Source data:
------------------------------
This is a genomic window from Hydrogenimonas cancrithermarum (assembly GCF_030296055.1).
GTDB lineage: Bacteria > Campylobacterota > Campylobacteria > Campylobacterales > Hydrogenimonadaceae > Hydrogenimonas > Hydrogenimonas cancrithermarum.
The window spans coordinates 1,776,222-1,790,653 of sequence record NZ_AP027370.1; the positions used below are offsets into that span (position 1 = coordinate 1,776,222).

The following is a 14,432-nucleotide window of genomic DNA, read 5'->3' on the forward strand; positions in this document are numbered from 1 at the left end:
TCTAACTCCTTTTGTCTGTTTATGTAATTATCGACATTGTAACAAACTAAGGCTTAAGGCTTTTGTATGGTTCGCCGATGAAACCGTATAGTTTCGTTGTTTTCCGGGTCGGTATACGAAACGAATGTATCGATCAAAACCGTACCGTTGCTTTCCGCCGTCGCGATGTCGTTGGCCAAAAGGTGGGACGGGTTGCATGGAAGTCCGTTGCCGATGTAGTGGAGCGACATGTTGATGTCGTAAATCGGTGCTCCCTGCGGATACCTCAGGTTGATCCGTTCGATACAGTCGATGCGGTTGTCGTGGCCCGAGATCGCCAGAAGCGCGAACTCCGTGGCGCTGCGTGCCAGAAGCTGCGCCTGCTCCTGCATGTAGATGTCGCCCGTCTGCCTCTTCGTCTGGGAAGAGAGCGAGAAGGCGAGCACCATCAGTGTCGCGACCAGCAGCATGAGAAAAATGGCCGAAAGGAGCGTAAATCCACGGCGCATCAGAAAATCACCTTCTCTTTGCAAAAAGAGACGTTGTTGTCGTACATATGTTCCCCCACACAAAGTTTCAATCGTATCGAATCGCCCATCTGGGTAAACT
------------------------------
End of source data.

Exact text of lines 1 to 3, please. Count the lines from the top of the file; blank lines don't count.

This is a genomic window from Hydrogenimonas cancrithermarum (assembly GCF_030296055.1).
GTDB lineage: Bacteria > Campylobacterota > Campylobacteria > Campylobacterales > Hydrogenimonadaceae > Hydrogenimonas > Hydrogenimonas cancrithermarum.
The window spans coordinates 1,776,222-1,790,653 of sequence record NZ_AP027370.1; the positions used below are offsets into that span (position 1 = coordinate 1,776,222).